Reproduced with permission from Daily Environment Report, 122 DEN A-6 (June 25, 2014).
Copyright 2014 by The Bureau of National Affairs, Inc. (800-372-1033)
Identification of Vapor Migration at Site Not a `Deal Killer,’ Attorney Tells Webinar
By Pat Ware
June 24 –The identification of vapor migration at a site under consideration for redevelopment isn’t a “deal killer” but warrants certain measures, an environmental lawyer said at a June 24 webinar.
One measure to take is to build a multidisciplinary team to develop an approach specific to a particular site or transaction, David Gillay, a partner with the law firm Barnes & Thornburg LLP, said.
Members of the team might include risk assessors, toxicologists, hydrogeologists, people qualified at vapor intrusion sampling and mitigation and legal counsel, he said.
The webinar was sponsored by EDR Insight to consider how parties should address vapor migration after publication of an Environmental Protection Agency rule adopting a voluntary industry standard on conducting environmental assessments. The preliminary assessments are known as Phase I environmental site assessments.
In December 2013, the EPA published the final rule referencing ASTM E1527-13 into the agency’s all appropriate inquiries (AAI) rule. The agency’s action allows parties to use the updated standard, along with a 2005 version, to satisfy AAI requirements to quality for certain liability defenses under the Comprehensive Environmental Response, Compensation and Liability Act.
Identified as “Recognized Environmental Condition”
The 2013 version of the standard identifies vapor migration as a “recognized environmental condition,” whereas the 2005 standard didn’t, Gillay said.
The definition of recognized environmental condition is updated in the 2013 standard to more closely align with definitions under CERCLA .
Vapor intrusion usually occurs when volatile chemical vapors from contaminated sources migrate into overlying buildings. The vapors are harmful to human health.
Although vapor migration wasn’t specifically mentioned in the 2005 standard, Gillay said the EPA’s preamble to the 2013 rule stated the agency has always recognized vapor migration as a potential source of release or threatened release that could warrant identification when conducting all appropriate inquiries.
Need Seen to Document Due Diligence
Parties also should understand and document the underlying purpose of due diligence in connection with the transaction, identifying the client, why the client is conducting due diligence, what the client plans to do with the target property and what the potential continuing obligations are.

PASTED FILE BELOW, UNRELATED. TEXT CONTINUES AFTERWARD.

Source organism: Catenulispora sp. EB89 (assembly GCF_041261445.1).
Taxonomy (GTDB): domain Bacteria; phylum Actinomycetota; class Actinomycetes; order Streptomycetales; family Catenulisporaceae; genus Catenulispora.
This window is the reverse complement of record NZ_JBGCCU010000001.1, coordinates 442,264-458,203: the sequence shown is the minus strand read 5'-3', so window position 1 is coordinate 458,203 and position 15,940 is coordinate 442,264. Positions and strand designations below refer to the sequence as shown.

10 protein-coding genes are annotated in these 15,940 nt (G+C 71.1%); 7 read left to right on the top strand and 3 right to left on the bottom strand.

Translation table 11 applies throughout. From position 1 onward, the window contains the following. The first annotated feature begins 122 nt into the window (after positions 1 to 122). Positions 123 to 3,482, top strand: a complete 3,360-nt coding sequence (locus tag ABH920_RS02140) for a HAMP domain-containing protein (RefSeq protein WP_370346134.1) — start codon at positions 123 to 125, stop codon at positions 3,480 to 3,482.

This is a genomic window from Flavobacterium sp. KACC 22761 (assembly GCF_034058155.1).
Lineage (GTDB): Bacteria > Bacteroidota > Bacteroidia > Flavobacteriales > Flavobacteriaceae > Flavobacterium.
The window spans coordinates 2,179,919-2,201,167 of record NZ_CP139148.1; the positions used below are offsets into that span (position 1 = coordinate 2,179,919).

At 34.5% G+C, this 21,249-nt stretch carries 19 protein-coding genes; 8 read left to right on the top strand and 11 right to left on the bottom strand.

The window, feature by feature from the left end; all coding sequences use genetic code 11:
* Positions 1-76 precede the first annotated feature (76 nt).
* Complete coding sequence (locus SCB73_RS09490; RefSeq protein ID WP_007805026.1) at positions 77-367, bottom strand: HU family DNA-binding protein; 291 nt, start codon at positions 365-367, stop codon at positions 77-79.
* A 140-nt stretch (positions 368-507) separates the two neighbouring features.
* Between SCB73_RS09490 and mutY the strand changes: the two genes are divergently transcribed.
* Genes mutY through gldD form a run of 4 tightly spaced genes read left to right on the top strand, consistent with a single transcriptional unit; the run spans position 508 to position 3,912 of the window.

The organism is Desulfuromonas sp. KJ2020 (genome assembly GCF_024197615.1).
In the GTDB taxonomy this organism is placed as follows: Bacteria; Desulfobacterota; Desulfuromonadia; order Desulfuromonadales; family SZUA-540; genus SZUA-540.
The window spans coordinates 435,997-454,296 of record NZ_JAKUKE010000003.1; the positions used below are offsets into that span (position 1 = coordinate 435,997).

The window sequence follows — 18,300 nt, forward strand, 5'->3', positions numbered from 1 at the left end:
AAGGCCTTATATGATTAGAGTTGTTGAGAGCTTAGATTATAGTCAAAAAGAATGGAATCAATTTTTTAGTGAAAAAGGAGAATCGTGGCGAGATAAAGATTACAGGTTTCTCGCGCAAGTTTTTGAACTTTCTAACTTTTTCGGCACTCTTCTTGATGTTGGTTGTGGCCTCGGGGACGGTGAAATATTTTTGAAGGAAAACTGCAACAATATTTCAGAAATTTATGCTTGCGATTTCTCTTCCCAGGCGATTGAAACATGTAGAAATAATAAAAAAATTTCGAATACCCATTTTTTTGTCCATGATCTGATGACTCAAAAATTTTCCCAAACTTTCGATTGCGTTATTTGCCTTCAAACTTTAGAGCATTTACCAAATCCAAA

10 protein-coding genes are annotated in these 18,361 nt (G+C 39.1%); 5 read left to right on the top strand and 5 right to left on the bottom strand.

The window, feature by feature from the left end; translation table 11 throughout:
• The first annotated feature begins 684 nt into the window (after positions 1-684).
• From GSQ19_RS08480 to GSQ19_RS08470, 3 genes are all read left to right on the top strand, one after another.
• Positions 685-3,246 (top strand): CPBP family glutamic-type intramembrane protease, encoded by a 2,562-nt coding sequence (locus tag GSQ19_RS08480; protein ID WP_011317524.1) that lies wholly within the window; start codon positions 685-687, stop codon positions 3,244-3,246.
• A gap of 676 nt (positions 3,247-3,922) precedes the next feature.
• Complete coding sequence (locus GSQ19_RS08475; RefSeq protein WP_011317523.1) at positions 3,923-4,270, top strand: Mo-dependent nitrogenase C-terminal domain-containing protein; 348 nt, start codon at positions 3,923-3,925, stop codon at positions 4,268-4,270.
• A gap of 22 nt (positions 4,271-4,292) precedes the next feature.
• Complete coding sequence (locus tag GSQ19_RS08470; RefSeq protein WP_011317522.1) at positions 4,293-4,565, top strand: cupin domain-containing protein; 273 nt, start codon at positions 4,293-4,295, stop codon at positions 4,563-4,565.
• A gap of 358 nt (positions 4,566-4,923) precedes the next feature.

On June 17, the EPA proposed to remove reference to the 2005 version of the ASTM Phase I environmental site assessment from its AAI rule. When finalized, the change would mean assessments conducted under the 2005 version wouldn’t be allowed [for the purposes of CERCLA liability protection].
The effective date of disallowing use of the 2005 standard would be one year from the date the final rule is published, Gillay said. He called this “unfortunate,” saying it would add confusion in the marketplace.
If the vapor migration pathway hadn’t been considered previously at a site, a party’s liability would be determined by a legal determination and ultimately a judge, he said. Evaluation of liability would largely include looking at how the state agency manages vapor intrusion, he said.
Preemptive Mitigation Emphasized
The EPA’s current draft vapor intrusion guidance emphasizes preemptive mitigation, and agency staff have been stressing its importance recently, Gillay said.
When determining if preemptive mitigation should be considered, parties should examine passive versus active systems, determine the construction and planning needed to install mitigation, conduct a cost-benefit analysis and consider the source of the vapor migration, he said.
“Mitigation may be ‘forever,’ so clear communication and expectations should be calibrated appropriately,” he said.
Some states, such as Indiana, have proposed guidance on mitigation, with performance standards, monitoring schedules and criteria for turning systems “off,” he said.
Gillay said parties that want to develop sites where vapor intrusion has been found should develop clear communication protocols to define the nature and scope of their due diligence efforts.
A vapor intrusion team should be established and alliances built with experienced environmental professionals, he said. Finally, parties should consider post-vapor-intrusion-related post-closing continuing obligations and document them in written communications, Gillay said.
By Pat Ware
To contact the reporter on this story: Pat Ware in Washington at email@example.com
To contact the editor responsible for this story: Larry Pearl at firstname.lastname@example.org
Copyright 2014, The Bureau of National Affairs, Inc.